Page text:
- ½ cup (125ml) milk
- 4 tablespoons (1/2 stick; 60g) unsalted butter
- Scant 1-3/4 cups (250g) buckwheat flour
- 1 teaspoon sea salt
- For the Stew:
- 4 medium carrots peeled, cut in half lengthwise, then cut into medium-sized half moons
- 3 leeks white part only, well rinsed
- 3 small potatoes peeled and cut into quarters
- 1 in rutabaga cuthalf, thensixths
- 1 bouquet garni (leek thyme, bay leaf, fresh thyme)
- 1 about 3 pounds (1.5kg) fresh pork hock not smoked,
- 1- pound (500g) slab bacon cut in half
- Sea salt and freshly ground black pepper
- 2 about 8 ounces (250g) each kielbasa-style sausages
- 3 large artichokes hearts only
Prepare the farz: Whisk together the eggs, milk, and melted butter in a medium-sized bowl. Using a wooden spoon, slowly add the flour and the salt, stirring until thoroughly combined. Place the mixture in the center of a clean, dampened piece of cotton cloth that measures at least 24 inches (60cm) square. Gather the corners of the cloth together and secure them tightly with kitchen string, leaving room for the farz to expand by about one third. Set it aside.
Make the stew: Combine the carrots, leeks, potatoes, bouquet garni, pork hock, bacon and salt and pepper to taste in a large stock pot. Add water to cover by 2-inches (5cm). Add the farz bundle, gently pushing it under the surface so it is moist all over.
Cover the pot and bring to a boil over medium-high heat. Then, remove the cover and reduce the heat to medium so the liquid is simmering merrily, and cook the stew until the until the farz is nearly firm to the touch, and the vegetables are tender but still have some texture, about 1 hour. The farz will tend to float in the liquid as the stew cooks, which is fine. Occasionally turn the bundle so it cooks evenly, and skim off any fat that rises to the surface of the stew.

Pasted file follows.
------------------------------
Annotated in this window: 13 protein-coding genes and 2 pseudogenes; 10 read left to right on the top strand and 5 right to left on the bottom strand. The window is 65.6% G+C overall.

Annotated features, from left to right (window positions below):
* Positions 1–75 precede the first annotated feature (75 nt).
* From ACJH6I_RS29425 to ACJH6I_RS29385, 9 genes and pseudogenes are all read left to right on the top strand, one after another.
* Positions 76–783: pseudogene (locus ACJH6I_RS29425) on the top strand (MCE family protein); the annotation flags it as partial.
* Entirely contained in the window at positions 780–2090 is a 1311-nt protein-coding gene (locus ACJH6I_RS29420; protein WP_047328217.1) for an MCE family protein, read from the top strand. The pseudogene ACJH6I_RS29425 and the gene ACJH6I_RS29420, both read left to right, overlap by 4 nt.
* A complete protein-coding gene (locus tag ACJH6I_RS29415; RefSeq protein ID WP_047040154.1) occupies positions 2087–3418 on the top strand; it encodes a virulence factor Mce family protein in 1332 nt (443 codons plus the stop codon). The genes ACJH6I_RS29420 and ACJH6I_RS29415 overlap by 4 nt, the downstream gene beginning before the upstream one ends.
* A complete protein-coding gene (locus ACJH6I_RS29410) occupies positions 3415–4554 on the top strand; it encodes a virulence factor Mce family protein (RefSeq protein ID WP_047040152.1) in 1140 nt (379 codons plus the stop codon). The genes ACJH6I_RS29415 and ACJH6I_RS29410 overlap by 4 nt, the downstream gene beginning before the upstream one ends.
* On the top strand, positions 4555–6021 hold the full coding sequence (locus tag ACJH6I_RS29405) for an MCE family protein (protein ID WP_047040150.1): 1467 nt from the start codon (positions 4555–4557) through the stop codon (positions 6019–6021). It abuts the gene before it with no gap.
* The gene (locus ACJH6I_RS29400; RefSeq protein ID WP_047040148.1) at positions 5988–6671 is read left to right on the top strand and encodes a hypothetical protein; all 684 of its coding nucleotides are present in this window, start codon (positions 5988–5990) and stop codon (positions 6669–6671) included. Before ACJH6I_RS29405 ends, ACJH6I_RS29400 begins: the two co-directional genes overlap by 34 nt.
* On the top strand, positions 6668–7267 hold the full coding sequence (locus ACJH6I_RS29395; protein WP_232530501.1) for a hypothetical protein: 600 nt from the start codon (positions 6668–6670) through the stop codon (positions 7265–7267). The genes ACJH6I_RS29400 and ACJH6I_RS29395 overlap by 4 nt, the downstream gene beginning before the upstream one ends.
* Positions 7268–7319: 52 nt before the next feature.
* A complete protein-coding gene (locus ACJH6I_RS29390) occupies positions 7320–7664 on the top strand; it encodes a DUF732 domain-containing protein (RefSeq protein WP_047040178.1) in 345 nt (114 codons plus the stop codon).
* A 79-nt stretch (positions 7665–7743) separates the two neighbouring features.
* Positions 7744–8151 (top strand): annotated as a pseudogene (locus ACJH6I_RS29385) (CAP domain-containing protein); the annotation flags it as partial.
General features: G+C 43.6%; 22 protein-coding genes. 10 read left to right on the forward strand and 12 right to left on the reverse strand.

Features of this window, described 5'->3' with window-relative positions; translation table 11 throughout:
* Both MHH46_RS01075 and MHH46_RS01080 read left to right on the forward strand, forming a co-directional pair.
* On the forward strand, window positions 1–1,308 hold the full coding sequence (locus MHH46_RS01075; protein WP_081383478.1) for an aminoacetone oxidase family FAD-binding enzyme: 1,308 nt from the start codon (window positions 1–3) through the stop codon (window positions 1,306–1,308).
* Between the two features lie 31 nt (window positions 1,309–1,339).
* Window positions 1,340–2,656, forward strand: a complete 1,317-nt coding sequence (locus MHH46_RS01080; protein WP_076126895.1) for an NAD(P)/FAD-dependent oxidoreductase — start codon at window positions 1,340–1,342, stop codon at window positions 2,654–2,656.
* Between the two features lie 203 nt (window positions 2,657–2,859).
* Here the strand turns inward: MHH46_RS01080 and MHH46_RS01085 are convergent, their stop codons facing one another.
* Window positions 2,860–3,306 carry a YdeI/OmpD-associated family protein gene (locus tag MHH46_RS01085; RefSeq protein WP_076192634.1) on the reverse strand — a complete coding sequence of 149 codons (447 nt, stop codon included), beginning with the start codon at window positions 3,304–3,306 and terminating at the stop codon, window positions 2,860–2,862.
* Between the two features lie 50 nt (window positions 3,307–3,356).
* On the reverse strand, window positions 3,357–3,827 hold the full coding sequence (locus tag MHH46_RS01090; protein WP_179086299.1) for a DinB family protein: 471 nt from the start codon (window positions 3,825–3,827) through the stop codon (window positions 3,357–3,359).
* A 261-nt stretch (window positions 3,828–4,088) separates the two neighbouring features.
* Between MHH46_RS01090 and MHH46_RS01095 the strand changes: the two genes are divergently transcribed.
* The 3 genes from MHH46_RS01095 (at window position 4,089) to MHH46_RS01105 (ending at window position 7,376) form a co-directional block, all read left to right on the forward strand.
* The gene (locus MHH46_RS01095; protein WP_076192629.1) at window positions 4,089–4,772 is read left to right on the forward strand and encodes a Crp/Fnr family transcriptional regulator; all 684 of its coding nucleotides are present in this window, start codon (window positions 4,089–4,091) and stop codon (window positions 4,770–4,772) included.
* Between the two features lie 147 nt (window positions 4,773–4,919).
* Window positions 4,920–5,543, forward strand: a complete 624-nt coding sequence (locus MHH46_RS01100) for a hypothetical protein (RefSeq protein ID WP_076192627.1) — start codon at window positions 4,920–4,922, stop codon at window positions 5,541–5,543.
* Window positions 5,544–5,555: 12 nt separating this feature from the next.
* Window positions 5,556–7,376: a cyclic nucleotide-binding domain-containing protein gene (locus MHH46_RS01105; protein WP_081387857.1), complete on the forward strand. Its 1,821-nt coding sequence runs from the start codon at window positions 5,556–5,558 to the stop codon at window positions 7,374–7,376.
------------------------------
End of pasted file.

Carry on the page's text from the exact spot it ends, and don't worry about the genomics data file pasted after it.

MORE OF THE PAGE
While the farz is cooking, cook the kielbasa: Place the sausages in a medium-size saucepan, cover them with water and bring to a boil over high heat. Reduce the heat so the water is boiling gently and cook, partially covered, until the sausages are done, 30 to 40 minutes. Remove from the heat, leaving the kielbasa in the water to stay warm.
When the farz is cooked, remove the bundle from the stew and set it, still in its cotton cover, in a sieve placed over a shallow bowl. Let it drain for 15 minutes. Meanwhile, add the artichoke hearts to the simmering soup and cook until they and the other vegetables are completely tender, which will take about 20 minutes.
Transfer the farz, in its cotton wrapping, to a work surface and roll it back and forth, applying pressure gently but firmly. At first the farz will feel hard and rubbery, but it will gradually crumble into small bits. Keep rolling the bundle until most of the farz is in small bits (it should resemble couscous). Some stubborn pieces will remain large and somewhat hard, but don’t be concerned as they are delicious too.Carefully open the cotton bag and pour the farz onto a large warmed serving platter. Remove the artichokes from the cooking liquid and cut them into quarters. Slice the m eat from the pork hock and cut or slice the slab bacon into serving size pieces. Do the same with the kielbasa. Arrange the vegetable and the meats over and around the farz. Fill a warmed pitcher with the cooking juices and serve it separately to drizzle, not pour, over the farz.
Note: If the farz seems dry, do as the Bretons do, and drizzle it with the cooking juices. Not too much or the farz will turn to mush.